The Handmaid’s Tale – Characters

We spent time looking at the characters in the novel and you may like to have some extra reading on them. Try this site, you will find detailed notes on all of the important characters. Here’s what they have to say about Moira:

MOIRA

Moira, always known by her own name because she never becomes a Handmaid, is strongly individual, although she is also a type of the female rebel. This is a position which can be viewed in two ways, and both of them are illustrated here. From Offred’s point of view Moira is the embodiment of female heroism, though from the Gileadean authorities’ point of view she is a ‘loose woman’, a criminal element, and her story follows the conventional fictional pattern of such rebellious figures: when Offred last sees her she is working as a prostitute in Jezebel’s. Even here, Moira manages to express her dissidence, for she remains a declared lesbian and her costume is a deliberate travesty of feminine sexual allure, as Offred notices when she meets her again on her night out with the Commander. Moira’s own wryly comic comment on it is, ‘I guess they thought it was me’ (Chapter 38).

Moira, too, is a survivor of the American permissive society, a trendy college student who wears purple overalls and leaves her unfinished paper on ‘Date Rape’ to go for a beer. Much more astute about sexual politics than Offred, she is an activist in the Gay Rights movement, working for a women’s collective at the time of the Gilead coup. When she is brought into the Rachel and Leah Centre she is still wearing jeans and declares that the place is a ‘loony bin’ (Chapter 13). She cannot be terrorised into even outward conformity-, instead she tries to escape and succeeds on her second attempt. She manages to escape disguised as an Aunt. Always funny and ironic, to the other women at the Centre she represents all that they would like to do but would not dare: ‘Moira was our fantasy. We hugged her to us, she was with us in secret, a giggle; she was lava beneath the crust of daily life. In the light of Moira, the Aunts were less fearsome and more absurd’ (Chapter 22).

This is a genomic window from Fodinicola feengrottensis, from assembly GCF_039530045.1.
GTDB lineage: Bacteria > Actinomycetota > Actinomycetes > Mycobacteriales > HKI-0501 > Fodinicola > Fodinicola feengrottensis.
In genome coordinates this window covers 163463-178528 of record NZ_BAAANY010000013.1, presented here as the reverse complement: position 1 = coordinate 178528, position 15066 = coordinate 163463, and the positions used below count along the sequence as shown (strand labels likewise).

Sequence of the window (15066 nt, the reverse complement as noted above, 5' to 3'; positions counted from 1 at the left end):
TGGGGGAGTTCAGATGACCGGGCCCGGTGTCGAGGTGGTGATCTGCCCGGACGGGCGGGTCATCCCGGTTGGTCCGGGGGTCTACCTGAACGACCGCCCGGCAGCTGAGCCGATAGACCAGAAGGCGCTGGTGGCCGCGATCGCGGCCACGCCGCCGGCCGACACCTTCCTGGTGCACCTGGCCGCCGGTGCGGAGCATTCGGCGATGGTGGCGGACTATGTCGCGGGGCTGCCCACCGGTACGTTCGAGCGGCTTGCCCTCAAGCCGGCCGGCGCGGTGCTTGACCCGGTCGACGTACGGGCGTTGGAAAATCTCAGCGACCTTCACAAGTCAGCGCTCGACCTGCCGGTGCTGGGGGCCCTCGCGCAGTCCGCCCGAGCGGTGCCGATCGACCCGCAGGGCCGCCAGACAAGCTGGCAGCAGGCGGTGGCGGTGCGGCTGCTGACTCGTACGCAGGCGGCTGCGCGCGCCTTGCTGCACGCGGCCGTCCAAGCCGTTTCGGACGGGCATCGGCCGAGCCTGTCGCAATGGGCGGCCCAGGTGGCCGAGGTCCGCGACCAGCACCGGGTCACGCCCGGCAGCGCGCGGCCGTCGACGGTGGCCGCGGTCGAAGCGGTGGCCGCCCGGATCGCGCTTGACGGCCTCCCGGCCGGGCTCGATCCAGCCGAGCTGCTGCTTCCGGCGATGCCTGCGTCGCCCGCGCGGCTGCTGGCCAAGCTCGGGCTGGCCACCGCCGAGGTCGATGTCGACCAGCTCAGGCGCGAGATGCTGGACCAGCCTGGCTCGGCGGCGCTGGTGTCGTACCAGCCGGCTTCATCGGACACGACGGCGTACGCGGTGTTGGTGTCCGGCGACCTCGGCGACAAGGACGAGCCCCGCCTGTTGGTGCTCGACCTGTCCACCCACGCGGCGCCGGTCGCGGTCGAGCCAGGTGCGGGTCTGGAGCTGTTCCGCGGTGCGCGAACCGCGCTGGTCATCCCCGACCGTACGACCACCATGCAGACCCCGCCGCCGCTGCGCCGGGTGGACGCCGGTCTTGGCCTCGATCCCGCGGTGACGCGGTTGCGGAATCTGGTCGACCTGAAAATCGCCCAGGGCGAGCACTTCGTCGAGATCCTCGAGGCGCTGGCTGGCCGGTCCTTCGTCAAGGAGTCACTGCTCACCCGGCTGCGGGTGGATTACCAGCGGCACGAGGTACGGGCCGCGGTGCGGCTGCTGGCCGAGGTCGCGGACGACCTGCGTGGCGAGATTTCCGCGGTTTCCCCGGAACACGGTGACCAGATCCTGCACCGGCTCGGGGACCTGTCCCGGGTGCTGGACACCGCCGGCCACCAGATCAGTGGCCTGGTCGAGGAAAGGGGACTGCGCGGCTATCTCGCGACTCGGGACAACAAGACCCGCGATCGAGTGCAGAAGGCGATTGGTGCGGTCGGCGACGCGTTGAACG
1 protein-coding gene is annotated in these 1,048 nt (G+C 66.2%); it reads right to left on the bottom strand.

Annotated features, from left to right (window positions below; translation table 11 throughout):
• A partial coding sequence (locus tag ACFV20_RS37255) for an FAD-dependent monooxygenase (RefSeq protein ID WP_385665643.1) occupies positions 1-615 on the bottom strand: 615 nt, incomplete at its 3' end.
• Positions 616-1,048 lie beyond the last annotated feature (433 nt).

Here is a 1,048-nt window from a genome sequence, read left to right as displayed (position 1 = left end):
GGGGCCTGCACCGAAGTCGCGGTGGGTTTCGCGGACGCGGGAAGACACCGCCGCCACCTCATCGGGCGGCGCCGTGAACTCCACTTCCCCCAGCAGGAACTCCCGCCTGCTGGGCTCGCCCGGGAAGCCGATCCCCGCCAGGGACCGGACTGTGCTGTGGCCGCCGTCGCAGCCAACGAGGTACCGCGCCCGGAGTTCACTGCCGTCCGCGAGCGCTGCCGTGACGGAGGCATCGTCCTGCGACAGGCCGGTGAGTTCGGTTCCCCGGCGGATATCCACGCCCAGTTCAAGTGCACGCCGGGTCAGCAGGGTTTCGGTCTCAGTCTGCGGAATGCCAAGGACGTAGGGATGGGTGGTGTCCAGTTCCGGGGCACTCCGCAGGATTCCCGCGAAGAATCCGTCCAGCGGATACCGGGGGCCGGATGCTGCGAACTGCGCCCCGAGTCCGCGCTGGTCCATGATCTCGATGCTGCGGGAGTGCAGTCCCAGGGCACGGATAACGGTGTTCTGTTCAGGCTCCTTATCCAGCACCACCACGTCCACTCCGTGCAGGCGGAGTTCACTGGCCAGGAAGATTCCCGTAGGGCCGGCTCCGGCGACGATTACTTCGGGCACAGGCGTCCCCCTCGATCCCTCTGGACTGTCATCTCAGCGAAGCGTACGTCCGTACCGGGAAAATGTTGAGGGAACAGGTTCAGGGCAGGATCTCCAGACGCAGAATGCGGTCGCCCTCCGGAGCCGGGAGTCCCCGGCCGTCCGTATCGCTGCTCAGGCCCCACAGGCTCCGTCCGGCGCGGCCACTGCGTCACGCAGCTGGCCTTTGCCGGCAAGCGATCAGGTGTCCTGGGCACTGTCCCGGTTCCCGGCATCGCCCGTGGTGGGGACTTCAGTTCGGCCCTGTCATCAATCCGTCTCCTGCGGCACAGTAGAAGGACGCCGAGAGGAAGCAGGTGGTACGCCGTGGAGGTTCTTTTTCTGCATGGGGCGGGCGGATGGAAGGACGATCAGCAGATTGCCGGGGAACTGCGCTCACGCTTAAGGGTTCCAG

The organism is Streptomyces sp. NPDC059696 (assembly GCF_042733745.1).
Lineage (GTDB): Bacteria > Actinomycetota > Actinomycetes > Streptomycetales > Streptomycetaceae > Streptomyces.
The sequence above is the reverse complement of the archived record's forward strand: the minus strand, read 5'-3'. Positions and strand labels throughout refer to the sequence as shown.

Moira continues to surface in Offred’s narrative, bobbing up in memory, until her devastatingly fimny final appearance at Jezebel’s. Behind the comedy, however, is the fact that Moira has not managed to escape after all, and as an unregenerate has been consigned to the brothel, where she tells Offred that she has ‘three or four good years’ ahead of her, drinkingand smoking as a Jezebel hostess, before she is sent to the Colonies. Our last view of Moira is on that evening: ‘I’d like her to end with something daring and spectacular, some outrage, something that would befit her. But as far as I know that didn’t happen’ (Chapter 38).

Moira is one of the spirited feminist heroines, like Offred’s mother and Offred’s predecessor in the Commander’s house who left the message scrawled in the closet. The sad fact is these women do get sent off to the Colonies or commit suicide, which Offred herself refuses to do. Offred and Moira are both feminist heroines, showing women’s energetic resistance to the Gilead system, but there are no winners. Neither compromise nor rebellion wins freedom, though it is likely that Offred is rescued by Nick. However, their value lies in their speaking out against the imposition of silence, challenging tyranny and oppression. Their stories highlight the actions of two individual women whose very different private assertions become exemplary or symbolic. Their voices survive as images of hope and defiance to be vindicated by history.

 

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